Villa Celsa

In italiano

Castello di Celsa near Sovicille


Hermitage Rosia

Villa Celsa

Monastery Lecceto

Castle Spannocchia

The castle Villa Celsa, constructed as one of the Republic of Sienna's defence bastions, was transformed into a residence in the 1500s by its owner, Mino Celsi. The 16 C restoration is thought to have been carried out by Baldassarre Peruzzi, who was certainly involved in the design of the circular chapel and the reorganisation of the terraced walls outside. In May 1554 the complex was destroyed by the imperial Austro-Spanish troops under Charles V. During the 17 C, at the same time as the edifice was being rebuilt, part of the fabulous gardens was laid out - an expression of Baroque culture. In 1802 the property passed into the hands of the Chigi family, who once again transformed the villa, this time into a neo-Gothic manor house. The residence, together with its gardens, was restored yet again by the Aldobrandini princes, who owned Villa Celsa from the early 20 C onwards.

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Despite the numerous changes made over the centuries, the Villa Celsa has always retained its 16 C character, although all that actually remains of the ancient castle is the south corner tower. At the centre of the villa building there is a triangular courtyard, closed off on the valley side by a wall with three portals, which lead to a gently sloping terraced area. Access to the complex is by means of an avenue that runs off at an angle to the villa, culminating in Peruzzi's circular chapel. A walk down the avenue reveals, to the right, the formal garden laid out on one of the terraces, its elaborate layout and architectural additions creating an attractively striking effect.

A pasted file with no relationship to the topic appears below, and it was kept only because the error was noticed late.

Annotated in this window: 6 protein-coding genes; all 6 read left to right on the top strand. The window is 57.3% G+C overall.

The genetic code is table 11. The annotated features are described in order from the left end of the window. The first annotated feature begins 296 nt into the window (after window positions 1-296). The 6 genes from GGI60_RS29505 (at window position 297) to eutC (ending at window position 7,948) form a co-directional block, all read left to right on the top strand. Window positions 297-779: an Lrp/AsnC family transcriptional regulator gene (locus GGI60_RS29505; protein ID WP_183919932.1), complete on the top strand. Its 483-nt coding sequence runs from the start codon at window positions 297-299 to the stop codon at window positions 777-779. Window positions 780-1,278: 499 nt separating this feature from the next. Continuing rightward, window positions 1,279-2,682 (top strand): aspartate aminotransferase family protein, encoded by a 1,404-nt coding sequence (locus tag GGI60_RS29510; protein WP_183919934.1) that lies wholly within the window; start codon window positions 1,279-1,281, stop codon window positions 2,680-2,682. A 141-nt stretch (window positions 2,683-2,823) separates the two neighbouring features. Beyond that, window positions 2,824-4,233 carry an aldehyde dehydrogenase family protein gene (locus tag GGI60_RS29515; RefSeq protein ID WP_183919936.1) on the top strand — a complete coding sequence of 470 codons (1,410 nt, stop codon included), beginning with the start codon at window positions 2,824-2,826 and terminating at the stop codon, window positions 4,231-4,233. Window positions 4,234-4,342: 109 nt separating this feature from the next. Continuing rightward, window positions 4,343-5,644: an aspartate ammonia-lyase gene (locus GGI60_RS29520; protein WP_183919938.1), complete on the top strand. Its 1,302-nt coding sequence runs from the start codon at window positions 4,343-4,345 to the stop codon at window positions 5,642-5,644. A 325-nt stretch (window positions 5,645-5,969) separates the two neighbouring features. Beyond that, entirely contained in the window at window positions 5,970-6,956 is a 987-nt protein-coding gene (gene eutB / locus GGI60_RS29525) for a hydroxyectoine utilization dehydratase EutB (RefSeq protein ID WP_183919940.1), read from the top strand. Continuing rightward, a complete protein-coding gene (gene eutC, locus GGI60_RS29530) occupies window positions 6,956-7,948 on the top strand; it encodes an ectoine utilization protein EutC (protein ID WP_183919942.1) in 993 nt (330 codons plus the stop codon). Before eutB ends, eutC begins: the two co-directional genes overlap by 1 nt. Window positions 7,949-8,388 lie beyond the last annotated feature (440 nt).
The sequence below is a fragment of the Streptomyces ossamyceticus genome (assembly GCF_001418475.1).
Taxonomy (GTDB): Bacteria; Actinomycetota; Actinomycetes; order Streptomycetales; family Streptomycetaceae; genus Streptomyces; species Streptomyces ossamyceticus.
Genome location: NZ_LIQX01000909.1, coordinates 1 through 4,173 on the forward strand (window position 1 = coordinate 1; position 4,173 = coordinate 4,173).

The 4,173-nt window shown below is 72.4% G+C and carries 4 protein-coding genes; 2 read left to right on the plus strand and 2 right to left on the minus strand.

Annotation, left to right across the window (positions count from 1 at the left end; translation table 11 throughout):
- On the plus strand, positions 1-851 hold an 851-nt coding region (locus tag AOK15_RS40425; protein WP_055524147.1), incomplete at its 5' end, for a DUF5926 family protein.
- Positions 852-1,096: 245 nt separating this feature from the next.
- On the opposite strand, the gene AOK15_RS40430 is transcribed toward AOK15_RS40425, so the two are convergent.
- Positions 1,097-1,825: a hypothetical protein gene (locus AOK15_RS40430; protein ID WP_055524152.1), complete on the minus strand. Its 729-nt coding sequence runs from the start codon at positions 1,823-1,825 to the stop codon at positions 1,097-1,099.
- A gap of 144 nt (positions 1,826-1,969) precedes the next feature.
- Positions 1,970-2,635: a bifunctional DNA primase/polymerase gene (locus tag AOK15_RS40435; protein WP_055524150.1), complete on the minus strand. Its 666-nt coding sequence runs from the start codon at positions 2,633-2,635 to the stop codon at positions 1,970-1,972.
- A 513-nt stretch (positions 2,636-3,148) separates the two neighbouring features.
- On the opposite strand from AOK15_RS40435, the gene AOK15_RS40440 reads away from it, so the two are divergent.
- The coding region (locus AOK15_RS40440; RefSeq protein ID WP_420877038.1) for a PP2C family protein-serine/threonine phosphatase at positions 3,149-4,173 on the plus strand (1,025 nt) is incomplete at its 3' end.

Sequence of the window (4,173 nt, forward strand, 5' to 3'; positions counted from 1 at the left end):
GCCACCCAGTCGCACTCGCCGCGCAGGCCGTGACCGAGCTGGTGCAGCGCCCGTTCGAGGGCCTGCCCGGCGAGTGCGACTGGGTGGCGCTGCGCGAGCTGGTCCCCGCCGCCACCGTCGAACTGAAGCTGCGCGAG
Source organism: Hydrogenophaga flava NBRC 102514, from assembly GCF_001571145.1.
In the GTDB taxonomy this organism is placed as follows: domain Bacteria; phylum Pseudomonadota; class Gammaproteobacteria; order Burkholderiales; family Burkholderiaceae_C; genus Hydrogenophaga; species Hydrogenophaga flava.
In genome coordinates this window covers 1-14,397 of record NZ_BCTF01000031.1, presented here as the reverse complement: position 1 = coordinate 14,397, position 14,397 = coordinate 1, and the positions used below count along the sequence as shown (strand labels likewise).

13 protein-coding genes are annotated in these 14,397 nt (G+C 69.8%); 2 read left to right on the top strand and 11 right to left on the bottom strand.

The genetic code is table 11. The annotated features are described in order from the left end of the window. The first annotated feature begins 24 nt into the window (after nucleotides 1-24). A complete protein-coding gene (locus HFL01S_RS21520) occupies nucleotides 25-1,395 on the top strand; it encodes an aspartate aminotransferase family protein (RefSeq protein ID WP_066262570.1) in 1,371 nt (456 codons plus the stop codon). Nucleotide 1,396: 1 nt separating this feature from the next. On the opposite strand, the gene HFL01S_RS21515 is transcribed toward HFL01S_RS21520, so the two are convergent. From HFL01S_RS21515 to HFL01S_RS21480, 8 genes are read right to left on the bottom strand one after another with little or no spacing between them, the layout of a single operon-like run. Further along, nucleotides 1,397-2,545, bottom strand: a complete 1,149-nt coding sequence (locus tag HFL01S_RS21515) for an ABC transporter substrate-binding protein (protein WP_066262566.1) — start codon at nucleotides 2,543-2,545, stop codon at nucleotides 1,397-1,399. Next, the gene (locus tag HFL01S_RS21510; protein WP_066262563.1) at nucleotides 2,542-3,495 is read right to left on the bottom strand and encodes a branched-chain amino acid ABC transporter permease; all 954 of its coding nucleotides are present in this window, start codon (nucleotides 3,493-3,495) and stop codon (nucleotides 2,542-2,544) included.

Villa Celsa gardens Villa Celsa gardens
Villa Celsa gardens

The Italian-style garden of Villa Celsa, entered through a gate framed by stone columns and topped by large decorative vases, is positioned between a storehouse and a lemon house to which the potted citrus trees are taken for shelter during the winter months. Eight geometrical box-hedge flower-beds reproducing the Aldobrandini crest, which consists of a star and a rake, are expertly highlighted by the use of earths coloured with copper, thus creating different chromatic effects. On the back wall, in line with the iron railings, is a large semi-circular fish pool, surrounded by a low balustrade that doubles as a belvedere. From the pool it is possible to admire the panorama over the valley, framed by two side columns. The huge lawn that stretches out to one side of the villa is crossed by a path lined with cypress trees that have been pruned to create the effect of an undulating parapet. This path, which also ends in a large fish pool, is the only completed section of the grand, but unfinished Baroque garden. The semi-circular pool has on its curved side a wall with balustrades consisting of small columns alternating with vases. These also mark the point of contact with the scrolls beneath which, against a spongestone backdrop, are placed relief statues of sea gods and dragons. Behind, begins the wood of holm-oaks, crossed by straight paths that lead off in a fan-like arrangement from the fish pool and which are themselves crossed by two concentric paths. At the end of one of the side avenues is a scalloped spongestone niche, containing a marble bas-relief that depicts the birth of Jesus. Another niche at the end of the central avenue contains a stone slab with an inscription.

Castello di Celsa garden Castello di Celsa chapel

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